“I was just cruising, minding my own business, and just got run over.
  “Last year (after early problems in the chase) we didn’t come back. But we’ve had two pretty good races this time, and hopefully we can get back on track. It’s three in, and we still have seven more to go.”
  Earnhardt called the incident “an accident. I want to apologize to his fans and their team and Kyle. That was a bad mistake on my part.
  “I just ran into the back of him. We were coming off the corner and I was running the high-side. I thought for a second he was going to give me the bottom. A lot of guys will run the bottom down the straight if they know you’re running the top, and for a second it looked like he was.
  “And then he just moved up and I got into him.
  “I was screaming as I was going by for him to save it, but he couldn’t gather it up.
  “It was my fault. That’s the last bunch I would want to mess up. They’re in the championship race and I know how hard it is to win one of those things.”
  “I hate it for those guys, and I’m sure as good a driver as Kyle is, he can bounce back,” Tony Eury Jr., Earnhardt’s crew chief, said. “It’s just two guys racing at a track where momentum is big, and they’re each trying to give the other a break, and one goes one way and it was unexpected.”
  It was tough weekend all the way around for Kyle Busch, and even Saturday’s victory in Saturday’s Busch 300 – a thriller win over Matt Kenseth in front of a crowd of some 82,000 – had a big cloud over it.
  That 300 win is in some doubt now, with NASCAR inspectors telling car owner Rick Hendrick the engine manifold on the winning car did not pass post-race inspection.
  Doug Duchardt, Hendrick’s vice president for development, said he didn’t learn of the issue until well after he’d left Kansas Speedway Saturday night when “they told us we had failed inspection.”
  That was about five hours after the race was over….an inspection issue in itself, given the championship playoffs on the Cup side of the garage, with the possibility of a similar late-night issue following the Homestead finale. A late post-race inspection issue just last week at Dover led to a 25-point penalty assessed Cup winner Carl Edwards.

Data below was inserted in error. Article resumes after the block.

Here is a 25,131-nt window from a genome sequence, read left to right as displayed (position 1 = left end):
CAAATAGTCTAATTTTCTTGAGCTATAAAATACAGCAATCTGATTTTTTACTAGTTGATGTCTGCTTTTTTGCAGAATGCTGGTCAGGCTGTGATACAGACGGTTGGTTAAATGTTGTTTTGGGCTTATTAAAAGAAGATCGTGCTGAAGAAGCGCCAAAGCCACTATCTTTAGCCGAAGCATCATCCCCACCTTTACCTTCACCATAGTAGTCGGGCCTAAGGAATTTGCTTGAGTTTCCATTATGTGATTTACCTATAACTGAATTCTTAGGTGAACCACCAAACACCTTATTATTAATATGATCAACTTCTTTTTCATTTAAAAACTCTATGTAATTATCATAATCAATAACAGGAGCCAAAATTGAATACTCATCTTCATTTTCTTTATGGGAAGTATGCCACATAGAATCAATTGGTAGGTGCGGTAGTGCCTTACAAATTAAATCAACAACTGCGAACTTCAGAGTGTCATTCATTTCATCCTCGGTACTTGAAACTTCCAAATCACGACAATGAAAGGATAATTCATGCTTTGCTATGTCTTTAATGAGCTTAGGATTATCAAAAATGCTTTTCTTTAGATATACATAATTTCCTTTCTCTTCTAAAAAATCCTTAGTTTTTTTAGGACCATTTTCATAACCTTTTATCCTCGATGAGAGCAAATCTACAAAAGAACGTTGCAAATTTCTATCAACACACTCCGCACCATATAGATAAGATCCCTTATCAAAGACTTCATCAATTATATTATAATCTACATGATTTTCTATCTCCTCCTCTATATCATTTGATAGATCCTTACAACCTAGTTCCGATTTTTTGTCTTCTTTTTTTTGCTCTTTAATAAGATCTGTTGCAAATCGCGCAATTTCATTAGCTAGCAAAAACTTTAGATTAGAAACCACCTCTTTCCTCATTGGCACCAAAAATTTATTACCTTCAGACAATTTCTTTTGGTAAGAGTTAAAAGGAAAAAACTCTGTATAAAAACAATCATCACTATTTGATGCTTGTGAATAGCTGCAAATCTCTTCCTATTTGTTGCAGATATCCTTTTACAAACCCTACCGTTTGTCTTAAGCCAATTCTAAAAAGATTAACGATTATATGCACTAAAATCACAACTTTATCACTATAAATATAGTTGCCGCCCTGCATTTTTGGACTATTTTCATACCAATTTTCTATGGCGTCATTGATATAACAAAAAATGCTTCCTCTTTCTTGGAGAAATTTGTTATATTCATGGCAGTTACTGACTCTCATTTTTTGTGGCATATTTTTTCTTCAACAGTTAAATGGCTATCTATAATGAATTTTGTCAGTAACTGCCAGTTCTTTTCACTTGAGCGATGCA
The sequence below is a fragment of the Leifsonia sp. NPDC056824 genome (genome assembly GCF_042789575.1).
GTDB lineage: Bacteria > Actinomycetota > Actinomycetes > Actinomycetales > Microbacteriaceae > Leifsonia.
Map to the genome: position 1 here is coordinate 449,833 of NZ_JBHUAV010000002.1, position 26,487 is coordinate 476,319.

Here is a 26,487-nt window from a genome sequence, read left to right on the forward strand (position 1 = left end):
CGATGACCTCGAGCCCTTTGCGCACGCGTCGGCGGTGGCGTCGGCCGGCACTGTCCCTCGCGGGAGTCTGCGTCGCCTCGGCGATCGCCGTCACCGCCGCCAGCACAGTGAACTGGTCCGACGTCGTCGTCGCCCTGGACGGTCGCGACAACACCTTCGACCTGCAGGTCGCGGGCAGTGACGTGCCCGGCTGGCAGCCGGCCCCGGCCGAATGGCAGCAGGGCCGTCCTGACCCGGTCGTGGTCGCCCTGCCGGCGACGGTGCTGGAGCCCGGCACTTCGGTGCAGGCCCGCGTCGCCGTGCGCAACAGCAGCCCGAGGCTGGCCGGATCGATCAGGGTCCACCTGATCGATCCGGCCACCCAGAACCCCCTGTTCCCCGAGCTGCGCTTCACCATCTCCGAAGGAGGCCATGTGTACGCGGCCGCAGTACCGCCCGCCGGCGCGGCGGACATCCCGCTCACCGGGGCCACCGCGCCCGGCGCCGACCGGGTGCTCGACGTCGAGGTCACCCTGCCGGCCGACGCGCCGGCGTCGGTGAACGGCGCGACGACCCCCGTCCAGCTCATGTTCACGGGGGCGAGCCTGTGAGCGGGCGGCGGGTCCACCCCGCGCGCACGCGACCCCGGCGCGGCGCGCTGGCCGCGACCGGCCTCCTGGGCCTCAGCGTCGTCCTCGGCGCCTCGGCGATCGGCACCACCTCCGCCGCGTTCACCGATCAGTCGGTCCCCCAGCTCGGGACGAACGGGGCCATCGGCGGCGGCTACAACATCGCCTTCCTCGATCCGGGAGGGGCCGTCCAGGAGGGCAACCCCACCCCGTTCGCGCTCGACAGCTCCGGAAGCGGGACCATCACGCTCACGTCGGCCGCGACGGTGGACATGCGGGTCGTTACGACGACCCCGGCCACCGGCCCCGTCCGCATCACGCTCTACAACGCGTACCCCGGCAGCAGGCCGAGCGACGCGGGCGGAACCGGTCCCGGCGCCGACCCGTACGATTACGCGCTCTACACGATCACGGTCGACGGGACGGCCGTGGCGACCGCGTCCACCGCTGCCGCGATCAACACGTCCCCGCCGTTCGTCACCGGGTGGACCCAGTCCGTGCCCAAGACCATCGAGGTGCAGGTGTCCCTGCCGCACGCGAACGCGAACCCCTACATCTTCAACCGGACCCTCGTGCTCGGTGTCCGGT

NASCAR spokesman Jim Hunter says inspectors saw something inside the manifold they didn’t like, but Hunter said that doesn’t necessarily mean it failed inspection, not yet at least. “We’re taking it back to the R&D center (in Concord, N.C.), because we want to be sure if it’s right or wrong,” Hunter said. “We want to be right. We think, but we don’t know for sure.
  “We want to be sure before we issue any penalties. If it winds up being a gray area and there is no penalty, we’ll announce that too.”
  Duchardt said he would be surprised if NASCAR took the win away.
  NASCAR teams do considerable work to engine manifolds, cutting them apart to reshape the interior runners for better air flow, and sometimes trying to cover their alterations with special techniques.
  Duchardt said he still didn’t understand what questions NASCAR might have, because he said NASCAR first got a good look at this particular manifold in 2004 when Kyle Busch finished third at Homestead, Fla.